reprinted with permission

Third: when going downhill, be careful that the rear end does not swing around and meet you in front! I like using both front and rear when going down hill. It allows all tires to have traction, resisting the "breakaway" feeling. Engine braking is very important here and having all four tires helping makes a big difference. Sometimes when in open-diff rigs going downhill, the two tires (1 front, 1 rear) that are holding the rig back, hit loose soil or get air, allowing the rig to "lurch" forward--I call this the "lurch effect"--and it'll scare the heck out of you. Sometimes light pressure on the brake pedal will work, but I don't like using the brakes on the trail unless absolutely needed. Using engine compression with lockers is most advantageous 'cause all 4 tires are adding traction and resistance.

Fourth: steering is hard to do especially on hard surfaces like slick-rock, granite faces and boulder outcrops. When you are on a "bind" (no not binge!), the lockers will hinder your turn. You need to disengage the front end (ARB) and "bump" the throttle to allow slack in the gears to disengage the lockers. With mechanical, you need to play the throttle softly to allow the turn. Sometimes when I come out of an obstacle, the rear end will "steer" me straight even if the front is unlocked. So, if I can I will disengage (ARB) the rear as well. The Detroits will clank and bang, the Lock-Right will click and clack, but it's the best you can do. When I did have mechanical lockers, I would run the front end unlocked, the hubs free, in 4WD low using only the rear end and the mechanical locker in the rear. Then when I needed to "get to it," I would lock the hubs in! In mud and soft dirt/sand, the rear locker will steer you straight, even though you are turning the front tires! Again, throttle steer using some of the finesse at the foot. Let the tires slow down, then blip the throttle to "pull" the front end around.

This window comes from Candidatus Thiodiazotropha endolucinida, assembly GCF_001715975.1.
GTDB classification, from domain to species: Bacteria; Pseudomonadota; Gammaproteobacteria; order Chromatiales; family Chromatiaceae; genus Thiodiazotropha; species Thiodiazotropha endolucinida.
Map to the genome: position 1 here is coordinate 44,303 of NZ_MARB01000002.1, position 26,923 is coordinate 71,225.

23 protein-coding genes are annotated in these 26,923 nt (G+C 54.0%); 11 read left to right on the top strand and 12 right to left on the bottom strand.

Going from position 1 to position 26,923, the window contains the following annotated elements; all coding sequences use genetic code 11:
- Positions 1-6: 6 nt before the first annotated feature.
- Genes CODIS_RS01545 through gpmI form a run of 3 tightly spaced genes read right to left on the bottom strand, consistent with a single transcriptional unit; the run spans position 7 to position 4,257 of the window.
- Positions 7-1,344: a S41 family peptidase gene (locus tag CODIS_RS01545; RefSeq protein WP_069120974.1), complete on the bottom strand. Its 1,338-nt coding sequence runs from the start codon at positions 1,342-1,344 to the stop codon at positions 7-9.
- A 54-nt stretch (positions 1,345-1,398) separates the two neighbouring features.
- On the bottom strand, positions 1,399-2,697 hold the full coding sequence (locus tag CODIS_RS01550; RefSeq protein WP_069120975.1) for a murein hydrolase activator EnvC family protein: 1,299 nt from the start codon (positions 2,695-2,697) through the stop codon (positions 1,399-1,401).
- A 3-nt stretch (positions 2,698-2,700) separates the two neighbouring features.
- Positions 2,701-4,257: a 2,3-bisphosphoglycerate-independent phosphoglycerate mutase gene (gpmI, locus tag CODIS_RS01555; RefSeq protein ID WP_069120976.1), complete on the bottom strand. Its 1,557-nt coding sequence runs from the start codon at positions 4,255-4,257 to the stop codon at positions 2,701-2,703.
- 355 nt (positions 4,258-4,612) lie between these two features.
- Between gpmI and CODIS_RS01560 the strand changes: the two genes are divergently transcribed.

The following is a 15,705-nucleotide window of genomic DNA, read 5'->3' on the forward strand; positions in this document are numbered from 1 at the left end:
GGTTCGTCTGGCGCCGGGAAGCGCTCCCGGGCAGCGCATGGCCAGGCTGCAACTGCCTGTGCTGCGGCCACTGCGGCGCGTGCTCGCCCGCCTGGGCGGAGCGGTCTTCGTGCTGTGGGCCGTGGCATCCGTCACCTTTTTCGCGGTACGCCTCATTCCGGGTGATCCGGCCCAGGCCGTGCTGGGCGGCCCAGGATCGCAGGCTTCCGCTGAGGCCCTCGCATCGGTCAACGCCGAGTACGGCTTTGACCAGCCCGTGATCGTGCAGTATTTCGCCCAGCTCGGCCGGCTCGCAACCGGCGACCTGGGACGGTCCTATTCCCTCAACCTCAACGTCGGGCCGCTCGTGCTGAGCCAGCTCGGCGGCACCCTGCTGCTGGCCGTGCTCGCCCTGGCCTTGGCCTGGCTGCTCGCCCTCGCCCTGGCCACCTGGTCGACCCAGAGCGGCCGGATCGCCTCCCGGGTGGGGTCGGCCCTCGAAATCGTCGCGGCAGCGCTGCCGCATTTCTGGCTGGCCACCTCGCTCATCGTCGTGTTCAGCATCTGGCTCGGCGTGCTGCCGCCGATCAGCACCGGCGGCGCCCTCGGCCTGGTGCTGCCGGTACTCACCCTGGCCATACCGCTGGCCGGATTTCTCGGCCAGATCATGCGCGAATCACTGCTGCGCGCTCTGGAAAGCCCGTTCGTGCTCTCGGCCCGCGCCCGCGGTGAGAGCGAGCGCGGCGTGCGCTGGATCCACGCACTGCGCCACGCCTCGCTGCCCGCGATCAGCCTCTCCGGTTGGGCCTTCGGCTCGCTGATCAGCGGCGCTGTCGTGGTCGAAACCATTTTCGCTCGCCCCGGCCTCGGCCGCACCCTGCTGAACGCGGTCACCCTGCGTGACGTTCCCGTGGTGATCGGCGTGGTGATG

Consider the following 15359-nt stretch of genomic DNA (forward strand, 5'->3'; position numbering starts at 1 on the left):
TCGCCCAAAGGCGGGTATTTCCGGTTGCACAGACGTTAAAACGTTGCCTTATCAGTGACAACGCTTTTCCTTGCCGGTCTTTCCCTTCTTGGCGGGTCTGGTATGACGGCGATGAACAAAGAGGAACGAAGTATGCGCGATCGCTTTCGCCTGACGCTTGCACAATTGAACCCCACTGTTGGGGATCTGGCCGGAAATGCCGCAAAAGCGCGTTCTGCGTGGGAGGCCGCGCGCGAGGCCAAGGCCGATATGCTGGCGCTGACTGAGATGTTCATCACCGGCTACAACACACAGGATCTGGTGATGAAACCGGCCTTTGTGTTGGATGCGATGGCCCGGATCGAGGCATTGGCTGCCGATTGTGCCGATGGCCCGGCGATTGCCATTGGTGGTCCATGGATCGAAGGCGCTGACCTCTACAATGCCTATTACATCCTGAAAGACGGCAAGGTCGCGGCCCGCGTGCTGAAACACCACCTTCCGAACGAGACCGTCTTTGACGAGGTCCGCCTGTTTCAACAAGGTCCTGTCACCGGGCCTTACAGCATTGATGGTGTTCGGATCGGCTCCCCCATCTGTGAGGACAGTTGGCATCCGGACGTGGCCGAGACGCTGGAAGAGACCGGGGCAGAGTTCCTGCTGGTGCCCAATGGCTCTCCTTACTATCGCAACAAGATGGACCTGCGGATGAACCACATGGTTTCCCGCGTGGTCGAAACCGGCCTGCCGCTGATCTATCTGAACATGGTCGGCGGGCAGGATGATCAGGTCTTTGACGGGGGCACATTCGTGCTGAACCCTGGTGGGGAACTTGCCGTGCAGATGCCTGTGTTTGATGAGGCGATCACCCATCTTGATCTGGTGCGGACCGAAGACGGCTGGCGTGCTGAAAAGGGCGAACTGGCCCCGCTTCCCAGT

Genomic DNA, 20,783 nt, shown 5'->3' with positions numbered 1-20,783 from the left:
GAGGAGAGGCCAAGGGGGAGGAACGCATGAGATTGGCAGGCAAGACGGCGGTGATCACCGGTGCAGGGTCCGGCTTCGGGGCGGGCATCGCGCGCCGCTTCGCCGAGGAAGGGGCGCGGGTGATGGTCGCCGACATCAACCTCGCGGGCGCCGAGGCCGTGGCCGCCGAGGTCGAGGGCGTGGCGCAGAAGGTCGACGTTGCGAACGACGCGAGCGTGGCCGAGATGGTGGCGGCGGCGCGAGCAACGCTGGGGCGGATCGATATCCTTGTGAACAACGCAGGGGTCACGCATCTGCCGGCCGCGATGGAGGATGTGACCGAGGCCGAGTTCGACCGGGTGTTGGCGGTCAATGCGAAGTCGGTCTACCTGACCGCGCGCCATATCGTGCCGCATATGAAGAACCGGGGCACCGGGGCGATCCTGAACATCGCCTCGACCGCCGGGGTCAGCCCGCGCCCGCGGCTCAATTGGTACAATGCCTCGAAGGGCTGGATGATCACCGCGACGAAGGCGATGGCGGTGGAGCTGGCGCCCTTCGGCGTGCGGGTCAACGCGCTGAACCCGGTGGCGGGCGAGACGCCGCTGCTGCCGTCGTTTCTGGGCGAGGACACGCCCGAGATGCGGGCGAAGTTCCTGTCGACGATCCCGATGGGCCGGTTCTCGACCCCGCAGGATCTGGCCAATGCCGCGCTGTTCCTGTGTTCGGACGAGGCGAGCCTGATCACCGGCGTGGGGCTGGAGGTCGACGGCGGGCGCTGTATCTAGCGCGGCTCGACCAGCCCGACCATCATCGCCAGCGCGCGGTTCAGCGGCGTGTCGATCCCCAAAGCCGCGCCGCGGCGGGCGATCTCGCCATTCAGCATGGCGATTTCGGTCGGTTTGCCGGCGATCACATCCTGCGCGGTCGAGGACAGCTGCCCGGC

Note: Air lockers can be engaged anytime they're needed. Just don't be spinning the tires. Engage them moving or not; disengage them anytime, but you need a moment of slack to make sure they unlock. Having lockers means you need to pay more attention to the vehicle and its handling characteristics. Add big tires aired down to 12 psi and it takes some finesse to make turns and keep the vehicle aligned. Driven responsibly, lockers are a great help. They actually reduce environmental abuse due to all four tires helping, not just two spinning.

Copyright 1995-2002
Bill Burke's 4-Wheeling America

Fourwheeling for me: "Having the ability and skill to venture from the paved corridors using primitive roads and 2-tracks to explore the world that is seldom seen and see nature at its best"

Bill Burke

(Thank you from OKoffroad.com)



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Okmulgee, OK

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Holladay, Utah